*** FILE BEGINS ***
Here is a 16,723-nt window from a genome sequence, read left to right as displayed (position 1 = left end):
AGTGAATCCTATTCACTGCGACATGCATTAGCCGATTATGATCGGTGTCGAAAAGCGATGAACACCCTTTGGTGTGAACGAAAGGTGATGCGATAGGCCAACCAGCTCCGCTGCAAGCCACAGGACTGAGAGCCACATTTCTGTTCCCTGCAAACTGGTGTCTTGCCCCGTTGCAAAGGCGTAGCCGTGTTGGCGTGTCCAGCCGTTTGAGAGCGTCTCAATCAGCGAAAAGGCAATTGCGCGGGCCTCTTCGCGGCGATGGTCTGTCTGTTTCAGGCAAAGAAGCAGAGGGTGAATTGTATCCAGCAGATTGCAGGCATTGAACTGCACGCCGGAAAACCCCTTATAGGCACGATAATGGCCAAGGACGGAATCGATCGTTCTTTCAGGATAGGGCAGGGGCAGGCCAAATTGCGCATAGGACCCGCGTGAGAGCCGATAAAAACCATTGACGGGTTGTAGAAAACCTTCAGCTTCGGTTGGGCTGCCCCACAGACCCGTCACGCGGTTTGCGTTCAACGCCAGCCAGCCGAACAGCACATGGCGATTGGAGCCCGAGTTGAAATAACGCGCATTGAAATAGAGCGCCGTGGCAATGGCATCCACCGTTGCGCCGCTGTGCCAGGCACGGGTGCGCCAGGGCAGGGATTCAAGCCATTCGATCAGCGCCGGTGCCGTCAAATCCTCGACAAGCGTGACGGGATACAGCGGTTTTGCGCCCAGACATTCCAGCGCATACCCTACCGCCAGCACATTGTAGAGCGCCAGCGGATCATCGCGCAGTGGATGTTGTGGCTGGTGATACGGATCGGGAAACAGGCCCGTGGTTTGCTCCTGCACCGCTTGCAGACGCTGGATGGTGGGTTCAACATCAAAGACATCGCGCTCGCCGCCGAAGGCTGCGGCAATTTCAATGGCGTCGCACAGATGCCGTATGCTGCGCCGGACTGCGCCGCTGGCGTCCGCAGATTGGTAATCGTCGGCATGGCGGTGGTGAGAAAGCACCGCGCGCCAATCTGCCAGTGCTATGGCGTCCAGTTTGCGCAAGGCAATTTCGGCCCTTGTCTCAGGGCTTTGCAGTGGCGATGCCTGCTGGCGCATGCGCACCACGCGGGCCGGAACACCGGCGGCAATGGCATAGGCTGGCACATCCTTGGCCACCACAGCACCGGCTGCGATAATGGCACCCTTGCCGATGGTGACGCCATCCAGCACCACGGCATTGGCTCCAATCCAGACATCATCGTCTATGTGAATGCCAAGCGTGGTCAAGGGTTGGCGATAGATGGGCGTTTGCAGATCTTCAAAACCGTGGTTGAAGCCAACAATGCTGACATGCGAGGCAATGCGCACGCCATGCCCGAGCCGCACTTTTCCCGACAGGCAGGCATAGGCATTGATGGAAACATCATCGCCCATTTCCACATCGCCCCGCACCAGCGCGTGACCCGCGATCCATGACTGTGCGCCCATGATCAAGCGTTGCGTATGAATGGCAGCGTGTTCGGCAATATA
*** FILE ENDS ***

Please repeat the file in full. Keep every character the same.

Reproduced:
Here is a 16,723-nt window from a genome sequence, read left to right as displayed (position 1 = left end):
AGTGAATCCTATTCACTGCGACATGCATTAGCCGATTATGATCGGTGTCGAAAAGCGATGAACACCCTTTGGTGTGAACGAAAGGTGATGCGATAGGCCAACCAGCTCCGCTGCAAGCCACAGGACTGAGAGCCACATTTCTGTTCCCTGCAAACTGGTGTCTTGCCCCGTTGCAAAGGCGTAGCCGTGTTGGCGTGTCCAGCCGTTTGAGAGCGTCTCAATCAGCGAAAAGGCAATTGCGCGGGCCTCTTCGCGGCGATGGTCTGTCTGTTTCAGGCAAAGAAGCAGAGGGTGAATTGTATCCAGCAGATTGCAGGCATTGAACTGCACGCCGGAAAACCCCTTATAGGCACGATAATGGCCAAGGACGGAATCGATCGTTCTTTCAGGATAGGGCAGGGGCAGGCCAAATTGCGCATAGGACCCGCGTGAGAGCCGATAAAAACCATTGACGGGTTGTAGAAAACCTTCAGCTTCGGTTGGGCTGCCCCACAGACCCGTCACGCGGTTTGCGTTCAACGCCAGCCAGCCGAACAGCACATGGCGATTGGAGCCCGAGTTGAAATAACGCGCATTGAAATAGAGCGCCGTGGCAATGGCATCCACCGTTGCGCCGCTGTGCCAGGCACGGGTGCGCCAGGGCAGGGATTCAAGCCATTCGATCAGCGCCGGTGCCGTCAAATCCTCGACAAGCGTGACGGGATACAGCGGTTTTGCGCCCAGACATTCCAGCGCATACCCTACCGCCAGCACATTGTAGAGCGCCAGCGGATCATCGCGCAGTGGATGTTGTGGCTGGTGATACGGATCGGGAAACAGGCCCGTGGTTTGCTCCTGCACCGCTTGCAGACGCTGGATGGTGGGTTCAACATCAAAGACATCGCGCTCGCCGCCGAAGGCTGCGGCAATTTCAATGGCGTCGCACAGATGCCGTATGCTGCGCCGGACTGCGCCGCTGGCGTCCGCAGATTGGTAATCGTCGGCATGGCGGTGGTGAGAAAGCACCGCGCGCCAATCTGCCAGTGCTATGGCGTCCAGTTTGCGCAAGGCAATTTCGGCCCTTGTCTCAGGGCTTTGCAGTGGCGATGCCTGCTGGCGCATGCGCACCACGCGGGCCGGAACACCGGCGGCAATGGCATAGGCTGGCACATCCTTGGCCACCACAGCACCGGCTGCGATAATGGCACCCTTGCCGATGGTGACGCCATCCAGCACCACGGCATTGGCTCCAATCCAGACATCATCGTCTATGTGAATGCCAAGCGTGGTCAAGGGTTGGCGATAGATGGGCGTTTGCAGATCTTCAAAACCGTGGTTGAAGCCAACAATGCTGACATGCGAGGCAATGCGCACGCCATGCCCGAGCCGCACTTTTCCCGACAGGCAGGCATAGGCATTGATGGAAACATCATCGCCCATTTCCACATCGCCCCGCACCAGCGCGTGACCCGCGATCCATGACTGTGCGCCCATGATCAAGCGTTGCGTATGAATGGCAGCGTGTTCGGCAATATA